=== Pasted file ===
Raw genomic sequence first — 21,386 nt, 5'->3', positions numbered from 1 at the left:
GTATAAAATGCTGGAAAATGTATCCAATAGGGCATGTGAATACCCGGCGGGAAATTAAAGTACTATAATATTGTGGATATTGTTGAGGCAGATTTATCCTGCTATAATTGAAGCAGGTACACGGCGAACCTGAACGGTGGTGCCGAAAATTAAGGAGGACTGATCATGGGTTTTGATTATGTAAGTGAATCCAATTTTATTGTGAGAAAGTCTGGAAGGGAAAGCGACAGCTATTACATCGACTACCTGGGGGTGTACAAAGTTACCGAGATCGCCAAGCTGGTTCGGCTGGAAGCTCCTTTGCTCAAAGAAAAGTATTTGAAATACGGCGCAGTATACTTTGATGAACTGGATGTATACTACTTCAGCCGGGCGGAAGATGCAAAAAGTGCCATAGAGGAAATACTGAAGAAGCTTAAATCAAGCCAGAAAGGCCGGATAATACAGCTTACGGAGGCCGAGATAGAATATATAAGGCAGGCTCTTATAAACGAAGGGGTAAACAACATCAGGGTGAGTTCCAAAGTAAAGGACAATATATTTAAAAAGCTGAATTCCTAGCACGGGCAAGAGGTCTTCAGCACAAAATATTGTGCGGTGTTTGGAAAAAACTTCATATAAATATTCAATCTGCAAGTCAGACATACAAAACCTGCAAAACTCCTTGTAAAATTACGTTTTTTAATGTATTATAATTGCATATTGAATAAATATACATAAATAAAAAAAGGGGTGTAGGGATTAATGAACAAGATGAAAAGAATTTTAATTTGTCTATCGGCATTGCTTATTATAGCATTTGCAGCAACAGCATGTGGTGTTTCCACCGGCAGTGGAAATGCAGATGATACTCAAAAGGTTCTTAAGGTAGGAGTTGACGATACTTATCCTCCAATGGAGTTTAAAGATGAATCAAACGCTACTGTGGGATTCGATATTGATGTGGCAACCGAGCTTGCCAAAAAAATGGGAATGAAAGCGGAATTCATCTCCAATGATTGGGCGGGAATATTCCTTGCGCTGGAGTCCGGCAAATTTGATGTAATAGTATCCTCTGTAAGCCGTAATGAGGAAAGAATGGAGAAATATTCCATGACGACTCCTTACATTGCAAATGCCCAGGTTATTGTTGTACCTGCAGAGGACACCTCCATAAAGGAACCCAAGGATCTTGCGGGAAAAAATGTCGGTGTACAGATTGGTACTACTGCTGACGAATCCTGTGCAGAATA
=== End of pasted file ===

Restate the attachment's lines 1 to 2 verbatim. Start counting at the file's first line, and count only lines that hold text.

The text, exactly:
Raw genomic sequence first — 21,386 nt, 5'->3', positions numbered from 1 at the left:
GTATAAAATGCTGGAAAATGTATCCAATAGGGCATGTGAATACCCGGCGGGAAATTAAAGTACTATAATATTGTGGATATTGTTGAGGCAGATTTATCCTGCTATAATTGAAGCAGGTACACGGCGAACCTGAACGGTGGTGCCGAAAATTAAGGAGGACTGATCATGGGTTTTGATTATGTAAGTGAATCCAATTTTATTGTGAGAAAGTCTGGAAGGGAAAGCGACAGCTATTACATCGACTACCTGGGGGTGTACAAAGTTACCGAGATCGCCAAGCTGGTTCGGCTGGAAGCTCCTTTGCTCAAAGAAAAGTATTTGAAATACGGCGCAGTATACTTTGATGAACTGGATGTATACTACTTCAGCCGGGCGGAAGATGCAAAAAGTGCCATAGAGGAAATACTGAAGAAGCTTAAATCAAGCCAGAAAGGCCGGATAATACAGCTTACGGAGGCCGAGATAGAATATATAAGGCAGGCTCTTATAAACGAAGGGGTAAACAACATCAGGGTGAGTTCCAAAGTAAAGGACAATATATTTAAAAAGCTGAATTCCTAGCACGGGCAAGAGGTCTTCAGCACAAAATATTGTGCGGTGTTTGGAAAAAACTTCATATAAATATTCAATCTGCAAGTCAGACATACAAAACCTGCAAAACTCCTTGTAAAATTACGTTTTTTAATGTATTATAATTGCATATTGAATAAATATACATAAATAAAAAAAGGGGTGTAGGGATTAATGAACAAGATGAAAAGAATTTTAATTTGTCTATCGGCATTGCTTATTATAGCATTTGCAGCAACAGCATGTGGTGTTTCCACCGGCAGTGGAAATGCAGATGATACTCAAAAGGTTCTTAAGGTAGGAGTTGACGATACTTATCCTCCAATGGAGTTTAAAGATGAATCAAACGCTACTGTGGGATTCGATATTGATGTGGCAACCGAGCTTGCCAAAAAAATGGGAATGAAAGCGGAATTCATCTCCAATGATTGGGCGGGAATATTCCTTGCGCTGGAGTCCGGCAAATTTGATGTAATAGTATCCTCTGTAAGCCGTAATGAGGAAAGAATGGAGAAATATTCCATGACGACTCCTTACATTGCAAATGCCCAGGTTATTGTTGTACCTGCAGAGGACACCTCCATAAAGGAACCCAAGGATCTTGCGGGAAAAAATGTCGGTGTACAGATTGGTACTACTGCTGACGAATCCTGTGCAGAATA